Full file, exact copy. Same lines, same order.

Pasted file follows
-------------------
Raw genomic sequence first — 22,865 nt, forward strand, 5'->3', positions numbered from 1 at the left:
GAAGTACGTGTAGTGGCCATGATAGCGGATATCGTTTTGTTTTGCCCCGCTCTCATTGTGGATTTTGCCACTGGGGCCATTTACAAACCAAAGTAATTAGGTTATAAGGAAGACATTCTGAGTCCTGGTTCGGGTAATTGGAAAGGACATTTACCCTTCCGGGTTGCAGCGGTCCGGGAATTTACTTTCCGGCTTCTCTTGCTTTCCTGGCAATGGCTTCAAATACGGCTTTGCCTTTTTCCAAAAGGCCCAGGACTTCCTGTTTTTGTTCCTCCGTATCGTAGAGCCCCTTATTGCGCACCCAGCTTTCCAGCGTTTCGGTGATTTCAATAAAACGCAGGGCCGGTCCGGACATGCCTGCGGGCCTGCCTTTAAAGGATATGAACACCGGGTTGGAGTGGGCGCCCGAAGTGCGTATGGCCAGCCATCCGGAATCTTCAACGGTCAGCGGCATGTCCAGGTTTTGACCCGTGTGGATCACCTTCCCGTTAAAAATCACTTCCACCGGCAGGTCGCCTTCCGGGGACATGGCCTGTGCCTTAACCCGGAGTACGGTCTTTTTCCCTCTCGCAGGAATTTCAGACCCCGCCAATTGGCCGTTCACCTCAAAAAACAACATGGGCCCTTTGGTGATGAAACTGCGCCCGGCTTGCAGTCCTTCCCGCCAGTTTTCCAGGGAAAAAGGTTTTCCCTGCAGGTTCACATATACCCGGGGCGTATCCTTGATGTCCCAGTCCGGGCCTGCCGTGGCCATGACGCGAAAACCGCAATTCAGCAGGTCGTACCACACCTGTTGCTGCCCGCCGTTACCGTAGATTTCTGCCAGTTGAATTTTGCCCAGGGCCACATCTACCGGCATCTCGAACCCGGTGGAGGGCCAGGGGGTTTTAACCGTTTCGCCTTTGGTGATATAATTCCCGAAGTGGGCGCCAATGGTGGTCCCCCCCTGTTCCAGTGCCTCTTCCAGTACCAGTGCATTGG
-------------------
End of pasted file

Raw genomic sequence first — 22,865 nt, forward strand, 5'->3', positions numbered from 1 at the left:
GAAGTACGTGTAGTGGCCATGATAGCGGATATCGTTTTGTTTTGCCCCGCTCTCATTGTGGATTTTGCCACTGGGGCCATTTACAAACCAAAGTAATTAGGTTATAAGGAAGACATTCTGAGTCCTGGTTCGGGTAATTGGAAAGGACATTTACCCTTCCGGGTTGCAGCGGTCCGGGAATTTACTTTCCGGCTTCTCTTGCTTTCCTGGCAATGGCTTCAAATACGGCTTTGCCTTTTTCCAAAAGGCCCAGGACTTCCTGTTTTTGTTCCTCCGTATCGTAGAGCCCCTTATTGCGCACCCAGCTTTCCAGCGTTTCGGTGATTTCAATAAAACGCAGGGCCGGTCCGGACATGCCTGCGGGCCTGCCTTTAAAGGATATGAACACCGGGTTGGAGTGGGCGCCCGAAGTGCGTATGGCCAGCCATCCGGAATCTTCAACGGTCAGCGGCATGTCCAGGTTTTGACCCGTGTGGATCACCTTCCCGTTAAAAATCACTTCCACCGGCAGGTCGCCTTCCGGGGACATGGCCTGTGCCTTAACCCGGAGTACGGTCTTTTTCCCTCTCGCAGGAATTTCAGACCCCGCCAATTGGCCGTTCACCTCAAAAAACAACATGGGCCCTTTGGTGATGAAACTGCGCCCGGCTTGCAGTCCTTCCCGCCAGTTTTCCAGGGAAAAAGGTTTTCCCTGCAGGTTCACATATACCCGGGGCGTATCCTTGATGTCCCAGTCCGGGCCTGCCGTGGCCATGACGCGAAAACCGCAATTCAGCAGGTCGTACCACACCTGTTGCTGCCCGCCGTTACCGTAGATTTCTGCCAGTTGAATTTTGCCCAGGGCCACATCTACCGGCATCTCGAACCCGGTGGAGGGCCAGGGGGTTTTAACCGTTTCGCCTTTGGTGATATAATTCCCGAAGTGGGCGCCAATGGTGGTCCCCCCCTGTTCCAGTGCCTCTTCCAGTACCAGTGCATTGG